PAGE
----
Hello all. This is my very first endeavor as an official blog writer. I was never the best writer in school; my transitions were not good, grammar, intros and conclusions were poor. Not to mention the punctuation and spelling, ugggggh. Fixing teeth is much easier for me, and more fun. I have enjoyed being an occasional ghost writer in the past. I have always told John how much I enjoy his blog and how it always seems so similar to what I am dealing with at my practice - almost Twilight Zone eerie, things were so similar. So I thought I would give it a go!
And now, little about myself. I am a 1999 graduate of the University of Florida. GO GATORS!!!!! I then joined the Navy and did two combat tours: one in Fallujah, Iraq, and the other in the Persian Gulf. I completed a two year comprehensive dentistry certificate program at the Naval Postgraduate Dental School at Bethesda, Maryland. I had the stress and challenge of running an AEGD program while in the Navy (teaching is no easy gig!). While in the Navy, I had the privilege of earning my Board Certification by the American Board of General Dentistry. My family and I go this summer to San Diego to receive my AGD Mastership award. After seven years in the Navy, I wanted to move home to north central Florida and settle down. I am now in a two-doctor partnership trying to raise three little boys. Life is busy but blessed! I like the challenges and variety that general dentistry holds. And now, on to my blog!
I have three boys: 15 months, 8, and 10. The older two are finally getting into cool stuff that, as an adult male, I would actually want to do. Like remote control cars, video games and Airsoft. I am not sure if everyone knows what Airsoft is. I did not know much at first. Well, my older son has been begging for one of the toy guns. His friends have them and he wants one as well. It is hard sometimes telling your kids NO when all of their friends are doing it. Oh, the responsibilities of a parent!
I told him first he has to pay for it, so he has been saving his allowance for months to get one. These “toy” guns shoot 6mm plastic BBs that weigh .20 or .12 grams. There are different types, ranging from $10 into the thousands. You have to be 18 years old to buy one but not to own one. Well, I decided to research these things before I created a mini “Rambo” and released him on the neighborhood to terrorize the squirrels and birds and, more importantly, his little brother.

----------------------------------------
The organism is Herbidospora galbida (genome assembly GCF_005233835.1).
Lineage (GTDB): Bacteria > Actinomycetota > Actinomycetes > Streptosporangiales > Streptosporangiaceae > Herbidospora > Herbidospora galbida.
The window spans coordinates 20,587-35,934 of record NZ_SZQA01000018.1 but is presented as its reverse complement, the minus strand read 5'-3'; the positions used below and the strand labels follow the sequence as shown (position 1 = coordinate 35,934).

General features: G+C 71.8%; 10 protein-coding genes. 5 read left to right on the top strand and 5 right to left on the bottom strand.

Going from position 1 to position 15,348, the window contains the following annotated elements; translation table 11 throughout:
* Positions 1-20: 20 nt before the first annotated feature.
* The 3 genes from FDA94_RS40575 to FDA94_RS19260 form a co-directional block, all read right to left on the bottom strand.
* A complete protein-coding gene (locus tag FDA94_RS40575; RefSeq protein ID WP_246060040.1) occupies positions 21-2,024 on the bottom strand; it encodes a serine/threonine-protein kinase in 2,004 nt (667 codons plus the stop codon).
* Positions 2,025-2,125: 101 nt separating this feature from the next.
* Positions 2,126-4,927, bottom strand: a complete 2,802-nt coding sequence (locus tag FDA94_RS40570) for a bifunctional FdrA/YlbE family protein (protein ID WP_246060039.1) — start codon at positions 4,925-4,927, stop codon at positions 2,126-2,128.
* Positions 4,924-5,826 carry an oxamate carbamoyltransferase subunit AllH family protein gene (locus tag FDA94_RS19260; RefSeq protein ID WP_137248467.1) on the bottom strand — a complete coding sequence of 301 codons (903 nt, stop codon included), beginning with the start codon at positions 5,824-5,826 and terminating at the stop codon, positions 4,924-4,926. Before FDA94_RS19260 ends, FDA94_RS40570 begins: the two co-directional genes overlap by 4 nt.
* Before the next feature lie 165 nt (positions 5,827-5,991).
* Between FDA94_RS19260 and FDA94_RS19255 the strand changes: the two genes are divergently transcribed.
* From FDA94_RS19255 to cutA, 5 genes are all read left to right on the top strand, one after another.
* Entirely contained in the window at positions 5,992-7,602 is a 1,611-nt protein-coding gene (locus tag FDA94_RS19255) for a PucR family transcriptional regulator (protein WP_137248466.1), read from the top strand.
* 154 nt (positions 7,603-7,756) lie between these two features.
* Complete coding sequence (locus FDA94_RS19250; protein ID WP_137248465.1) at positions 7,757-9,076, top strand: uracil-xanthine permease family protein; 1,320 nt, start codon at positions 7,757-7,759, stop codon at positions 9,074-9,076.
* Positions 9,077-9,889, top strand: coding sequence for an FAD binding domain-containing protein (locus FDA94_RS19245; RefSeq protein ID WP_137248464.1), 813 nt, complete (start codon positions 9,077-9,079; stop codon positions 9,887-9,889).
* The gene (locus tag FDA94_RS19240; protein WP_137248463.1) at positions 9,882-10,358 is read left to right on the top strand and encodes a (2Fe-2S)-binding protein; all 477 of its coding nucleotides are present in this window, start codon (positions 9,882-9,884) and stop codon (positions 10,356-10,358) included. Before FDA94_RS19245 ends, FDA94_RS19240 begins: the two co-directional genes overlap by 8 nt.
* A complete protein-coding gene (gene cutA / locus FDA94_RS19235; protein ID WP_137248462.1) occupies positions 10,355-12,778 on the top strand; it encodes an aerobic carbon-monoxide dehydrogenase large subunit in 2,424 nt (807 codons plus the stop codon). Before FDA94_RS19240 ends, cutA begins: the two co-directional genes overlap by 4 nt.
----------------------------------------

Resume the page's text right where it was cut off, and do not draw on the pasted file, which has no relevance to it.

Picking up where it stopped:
My town has one of the few indoor Airsoft arenas in the southeast. I went over to investigate. There are adults dressed in full combat SWAT gear with these mega guns. I am into fire arms and recognize some of the scopes they have on these “toy” guns as being close to $1,000 - just for the optics! Man, these people are serious. I talked to the owners and decided to give it more thought. Of course, I go to the great wizard Google and find out all about them. I finally decide on the one I want to let him get and all of the safety gear.
I had one of my teenage patients come in for a hygiene appointment. Of course I do a soft tissue exam and notice this red and white crater-form lesion on his face and immediately begin to do my differential diagnosis. So I ask him “How long has this been here?” He replies, “A few days. I got shot during an Airsoft game.” Wow! That looks like it might hurt!
After that encounter, I decided I better do some first-hand research. One of the office hygienists informed me that her son has a gun he is trying to sell and that I could try it out. Great! The next day I took a look and it looks just like an M-4 carbine that I saw in Iraq. The gun is very realistic in appearance, aside from the bright orange tip.
I wanted to experiment and find out how it feels. So I “locked and loaded” and went out and asked my partner to shoot me in the back at about 20 yards. I stressed, “Just one time!” A few seconds later, wabammmmmm! I am jumping around and my back is on fire! Holy @##$@ @##@ @# that hurts. I knew immediately this was not going to fly with the kids or, most importantly, my wife. This thing could crack a tooth (see picture below of an actual Airsoft injury) or take an eye out. I do not want to spend hundreds of dollars on a gift that will not get used after the first impact.
Some might call this child abuse or cruel and unusual punishment, but I decided to tell the kids, “If you want to have and shoot one, you have to get shot by one.” I lined them up, firing squad-style, put them about 20 yards away, and gave them each one to the back. The older boy wants one of these guns so badddddd! He barely flinches and turns around fighting back the pain I see in his eyes and acts like it was no big deal. He realllllllly wants one, so he is toughing it out big time. The other kid is jumping and hoping around like a jack rabbit. “Ouch, ouch, ouch!”
A little later, we were eating dinner and began to talk about the Airsoft guns. Both very quietly said, “Dad, I don’t think I want one of those guns like that anymore. That hurts.” We lifted up their shirts and saw a 1cm red and white crater-form lesion. Of course, my wife freaks out, asking what I have done to her “babies.” I proceed to tell her the story and that this is how a Dad teaches his kids a hard lesson. Both of the boys said they were glad to get shot with the Airsoft gun and they would not want to shoot or get shot with that. I felt it was a mission well accomplished.
So, if you see an 8-10 mm crater-form lesion, you might need to add Airsoft impact to your differential diagnosis.
Have a great week.